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Study Reveals Potential of Farms in Africa

April 5, 2012
Business Report

Ayanda Mdluli


Products that could be grown with ease in some parts of Africa were being imported at “staggering costs” that often ranged in the billions, a new study showed last week.

The report commissioned by Basileus Capital, a private, unlisted investment firm that has interests in agricultural business opportunities across the continent, claimed that Africa currently imported about 90 million tons of agricultural commodities valued at $53 billion (R405bn) a year.

Naledi Mongoato, an analyst at the firm who compiled the report’s disturbing findings, revealed that the largest imported commodity was wheat, “at a staggering cost of $8.5bn for a commodity that could be grown with ease in Africa”.

Mongoato’s research suggested that most foreign agricultural investments’ into Africa “focused their production for export markets with minimal plans for the African market”.

Northern Africa was the largest wheat trading region, as it imported about 60 percent of the commodity, which amounted to $5bn worth. East and west Africa each account for 17 percent or $1.4bn, with southern and central Africa sharing the balance.

The research noted that the African populace could double by 2050 to approximately 2 billion people. What this meant was that if Africa did not start producing most of its staple foods, a greater strain could be placed on the buying power of governments and traders for agricultural products that could easily be grown in their respective countries.

“It is interesting to note that the north African countries (those in the Sahara desert) produce 16 million tons of wheat and import an additional 16 million tons.

“In most of these countries, wheat production occurs in the coastal northern tip of the country as the southern end is not conducive to farming.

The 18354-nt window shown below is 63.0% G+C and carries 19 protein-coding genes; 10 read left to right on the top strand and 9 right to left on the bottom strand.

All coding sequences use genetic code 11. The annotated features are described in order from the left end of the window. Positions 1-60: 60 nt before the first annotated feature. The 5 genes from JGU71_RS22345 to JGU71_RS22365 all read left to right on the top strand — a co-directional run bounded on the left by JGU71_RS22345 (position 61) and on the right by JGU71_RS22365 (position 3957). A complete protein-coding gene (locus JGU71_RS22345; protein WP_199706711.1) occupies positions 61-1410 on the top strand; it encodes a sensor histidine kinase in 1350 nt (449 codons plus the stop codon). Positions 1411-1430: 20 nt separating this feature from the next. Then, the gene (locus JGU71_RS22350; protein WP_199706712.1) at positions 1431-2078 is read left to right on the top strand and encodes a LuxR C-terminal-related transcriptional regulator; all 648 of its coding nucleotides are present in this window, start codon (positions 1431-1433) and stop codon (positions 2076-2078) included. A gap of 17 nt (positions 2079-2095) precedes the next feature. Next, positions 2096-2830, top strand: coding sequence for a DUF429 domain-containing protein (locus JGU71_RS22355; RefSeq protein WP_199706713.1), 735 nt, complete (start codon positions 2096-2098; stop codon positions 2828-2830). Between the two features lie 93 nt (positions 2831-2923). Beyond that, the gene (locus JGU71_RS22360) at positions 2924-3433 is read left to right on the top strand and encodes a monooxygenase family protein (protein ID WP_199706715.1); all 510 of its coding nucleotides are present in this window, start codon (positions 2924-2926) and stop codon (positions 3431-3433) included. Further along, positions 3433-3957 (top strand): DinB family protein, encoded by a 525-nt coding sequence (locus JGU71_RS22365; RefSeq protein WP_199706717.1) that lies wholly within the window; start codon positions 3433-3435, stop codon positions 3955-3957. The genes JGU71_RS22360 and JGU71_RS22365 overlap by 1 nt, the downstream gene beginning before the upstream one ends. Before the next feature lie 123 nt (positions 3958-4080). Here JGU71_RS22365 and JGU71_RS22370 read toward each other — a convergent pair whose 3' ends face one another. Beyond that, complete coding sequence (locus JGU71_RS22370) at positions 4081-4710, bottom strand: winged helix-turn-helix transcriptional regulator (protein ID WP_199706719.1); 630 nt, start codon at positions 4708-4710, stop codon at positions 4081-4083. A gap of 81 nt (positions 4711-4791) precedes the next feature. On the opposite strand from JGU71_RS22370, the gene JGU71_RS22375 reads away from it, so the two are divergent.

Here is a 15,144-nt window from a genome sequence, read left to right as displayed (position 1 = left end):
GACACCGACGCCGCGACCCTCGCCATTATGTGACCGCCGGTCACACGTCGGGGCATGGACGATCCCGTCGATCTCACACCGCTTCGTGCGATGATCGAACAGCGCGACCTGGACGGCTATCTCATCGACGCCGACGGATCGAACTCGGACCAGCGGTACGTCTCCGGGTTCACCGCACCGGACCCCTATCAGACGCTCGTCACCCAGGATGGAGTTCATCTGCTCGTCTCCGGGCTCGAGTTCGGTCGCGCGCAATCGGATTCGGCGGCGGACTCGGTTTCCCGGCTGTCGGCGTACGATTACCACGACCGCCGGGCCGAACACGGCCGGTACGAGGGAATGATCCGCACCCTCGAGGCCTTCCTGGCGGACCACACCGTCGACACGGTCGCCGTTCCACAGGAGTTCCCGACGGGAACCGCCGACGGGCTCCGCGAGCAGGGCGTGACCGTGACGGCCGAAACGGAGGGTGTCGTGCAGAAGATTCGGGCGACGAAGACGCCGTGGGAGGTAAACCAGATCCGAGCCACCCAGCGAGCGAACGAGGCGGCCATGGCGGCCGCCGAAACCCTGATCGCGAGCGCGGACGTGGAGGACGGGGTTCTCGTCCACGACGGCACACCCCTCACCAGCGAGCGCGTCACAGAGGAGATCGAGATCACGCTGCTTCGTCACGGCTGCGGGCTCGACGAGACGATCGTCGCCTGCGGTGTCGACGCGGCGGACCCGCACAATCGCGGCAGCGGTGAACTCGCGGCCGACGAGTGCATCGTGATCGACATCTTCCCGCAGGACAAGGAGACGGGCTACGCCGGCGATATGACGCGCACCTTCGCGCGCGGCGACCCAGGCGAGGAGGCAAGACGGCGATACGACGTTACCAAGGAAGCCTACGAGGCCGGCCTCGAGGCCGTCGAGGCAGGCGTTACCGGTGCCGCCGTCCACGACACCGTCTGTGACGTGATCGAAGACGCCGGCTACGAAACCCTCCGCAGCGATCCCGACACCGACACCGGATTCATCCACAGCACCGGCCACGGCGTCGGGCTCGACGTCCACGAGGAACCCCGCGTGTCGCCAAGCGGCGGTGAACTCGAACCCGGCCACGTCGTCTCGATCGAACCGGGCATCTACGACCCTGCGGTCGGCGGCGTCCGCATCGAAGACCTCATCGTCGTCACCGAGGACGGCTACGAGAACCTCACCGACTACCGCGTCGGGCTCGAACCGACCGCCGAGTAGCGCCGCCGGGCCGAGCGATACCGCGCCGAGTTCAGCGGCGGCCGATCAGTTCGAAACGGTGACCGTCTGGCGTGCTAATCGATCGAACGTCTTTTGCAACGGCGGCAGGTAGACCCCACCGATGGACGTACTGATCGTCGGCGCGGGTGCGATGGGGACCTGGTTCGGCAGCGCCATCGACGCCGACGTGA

“On the surface it appears there is clearly an opportunity to produce and trade wheat in Africa. The ideal country to grow wheat would be in Tanzania,” the research explained.

In addition, Tanzania had a stable political and business environment where infrastructure such as rail and road was well maintained, and it had impressive water resources of 500mm to 3 000mm of annual rainfall.

Also, wheat was grown entirely under rain-fed conditions in the country. However, where the country experienced a shortfall in production, it would import about 826 300 tons of wheat.

“Wheat is the preferred food grain in towns, while the rural population lives mainly on other cereals. As people move into the towns, consumption of wheat in the coming years is likely to grow faster than that of all other cereals.”

In addition, the report alleged that global hedge funds were purchasing large plots of land or had acquired it on long-term leases. These funds specifically targeted cheaper land in South America, Asia and Africa.

The Oakland Institute, a US-based research company, released a shocking report, after studying land deals in sub-Saharan African countries such as Ethiopia, Tanzania, South Sudan, Sierra Leone, Mali and Mozambique.

In 2009, speculators bought or leased 60 million hectares of land in these countries, an area the size of France. The Oakland Institute concluded that most of these deals were characterised by a lack of transparency and, more often than not, were based on false promises made to local chiefs.

“The competition for arable land has intensified with speculators often driving up farm land. Speculators are distorting the prices of prime agricultural land in Africa and increasing the cost of entering the commercial farming sector.”